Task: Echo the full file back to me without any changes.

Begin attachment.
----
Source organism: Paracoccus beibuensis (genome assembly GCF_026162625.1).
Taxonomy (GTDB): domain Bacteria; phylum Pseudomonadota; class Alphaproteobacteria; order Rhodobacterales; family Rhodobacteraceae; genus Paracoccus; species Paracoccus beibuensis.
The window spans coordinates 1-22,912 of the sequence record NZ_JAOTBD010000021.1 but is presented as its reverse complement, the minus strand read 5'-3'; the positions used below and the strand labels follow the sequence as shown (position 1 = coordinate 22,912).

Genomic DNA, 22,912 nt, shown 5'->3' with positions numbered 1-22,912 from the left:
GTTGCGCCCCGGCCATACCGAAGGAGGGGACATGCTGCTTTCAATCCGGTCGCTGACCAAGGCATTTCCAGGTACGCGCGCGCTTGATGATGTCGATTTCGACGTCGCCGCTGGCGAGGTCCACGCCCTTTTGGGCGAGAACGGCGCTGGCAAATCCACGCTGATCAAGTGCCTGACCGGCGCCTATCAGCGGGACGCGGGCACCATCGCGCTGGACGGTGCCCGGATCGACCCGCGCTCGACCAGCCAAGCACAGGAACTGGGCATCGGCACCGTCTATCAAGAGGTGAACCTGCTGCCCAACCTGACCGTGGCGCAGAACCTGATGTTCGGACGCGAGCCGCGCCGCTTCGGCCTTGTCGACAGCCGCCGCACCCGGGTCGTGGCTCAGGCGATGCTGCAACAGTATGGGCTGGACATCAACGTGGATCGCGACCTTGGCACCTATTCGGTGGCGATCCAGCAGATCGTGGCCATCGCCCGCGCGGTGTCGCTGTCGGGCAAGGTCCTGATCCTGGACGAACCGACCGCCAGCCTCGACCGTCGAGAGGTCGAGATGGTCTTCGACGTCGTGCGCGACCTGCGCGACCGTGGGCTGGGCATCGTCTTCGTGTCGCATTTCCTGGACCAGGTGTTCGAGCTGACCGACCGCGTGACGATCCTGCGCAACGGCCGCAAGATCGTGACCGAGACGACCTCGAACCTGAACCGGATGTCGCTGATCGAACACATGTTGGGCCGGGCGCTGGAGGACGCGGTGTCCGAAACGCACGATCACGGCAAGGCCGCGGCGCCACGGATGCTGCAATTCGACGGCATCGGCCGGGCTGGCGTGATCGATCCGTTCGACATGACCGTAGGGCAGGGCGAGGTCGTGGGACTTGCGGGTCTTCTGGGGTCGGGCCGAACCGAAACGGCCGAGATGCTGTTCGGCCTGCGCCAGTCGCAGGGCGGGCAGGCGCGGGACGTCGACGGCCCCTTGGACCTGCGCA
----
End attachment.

Source organism: Paracoccus beibuensis (genome assembly GCF_026162625.1).
Taxonomy (GTDB): domain Bacteria; phylum Pseudomonadota; class Alphaproteobacteria; order Rhodobacterales; family Rhodobacteraceae; genus Paracoccus; species Paracoccus beibuensis.
The window spans coordinates 1-22,912 of the sequence record NZ_JAOTBD010000021.1 but is presented as its reverse complement, the minus strand read 5'-3'; the positions used below and the strand labels follow the sequence as shown (position 1 = coordinate 22,912).

Genomic DNA, 22,912 nt, shown 5'->3' with positions numbered 1-22,912 from the left:
GTTGCGCCCCGGCCATACCGAAGGAGGGGACATGCTGCTTTCAATCCGGTCGCTGACCAAGGCATTTCCAGGTACGCGCGCGCTTGATGATGTCGATTTCGACGTCGCCGCTGGCGAGGTCCACGCCCTTTTGGGCGAGAACGGCGCTGGCAAATCCACGCTGATCAAGTGCCTGACCGGCGCCTATCAGCGGGACGCGGGCACCATCGCGCTGGACGGTGCCCGGATCGACCCGCGCTCGACCAGCCAAGCACAGGAACTGGGCATCGGCACCGTCTATCAAGAGGTGAACCTGCTGCCCAACCTGACCGTGGCGCAGAACCTGATGTTCGGACGCGAGCCGCGCCGCTTCGGCCTTGTCGACAGCCGCCGCACCCGGGTCGTGGCTCAGGCGATGCTGCAACAGTATGGGCTGGACATCAACGTGGATCGCGACCTTGGCACCTATTCGGTGGCGATCCAGCAGATCGTGGCCATCGCCCGCGCGGTGTCGCTGTCGGGCAAGGTCCTGATCCTGGACGAACCGACCGCCAGCCTCGACCGTCGAGAGGTCGAGATGGTCTTCGACGTCGTGCGCGACCTGCGCGACCGTGGGCTGGGCATCGTCTTCGTGTCGCATTTCCTGGACCAGGTGTTCGAGCTGACCGACCGCGTGACGATCCTGCGCAACGGCCGCAAGATCGTGACCGAGACGACCTCGAACCTGAACCGGATGTCGCTGATCGAACACATGTTGGGCCGGGCGCTGGAGGACGCGGTGTCCGAAACGCACGATCACGGCAAGGCCGCGGCGCCACGGATGCTGCAATTCGACGGCATCGGCCGGGCTGGCGTGATCGATCCGTTCGACATGACCGTAGGGCAGGGCGAGGTCGTGGGACTTGCGGGTCTTCTGGGGTCGGGCCGAACCGAAACGGCCGAGATGCTGTTCGGCCTGCGCCAGTCGCAGGGCGGGCAGGCGCGGGACGTCGACGGCCCCTTGGACCTGCGCA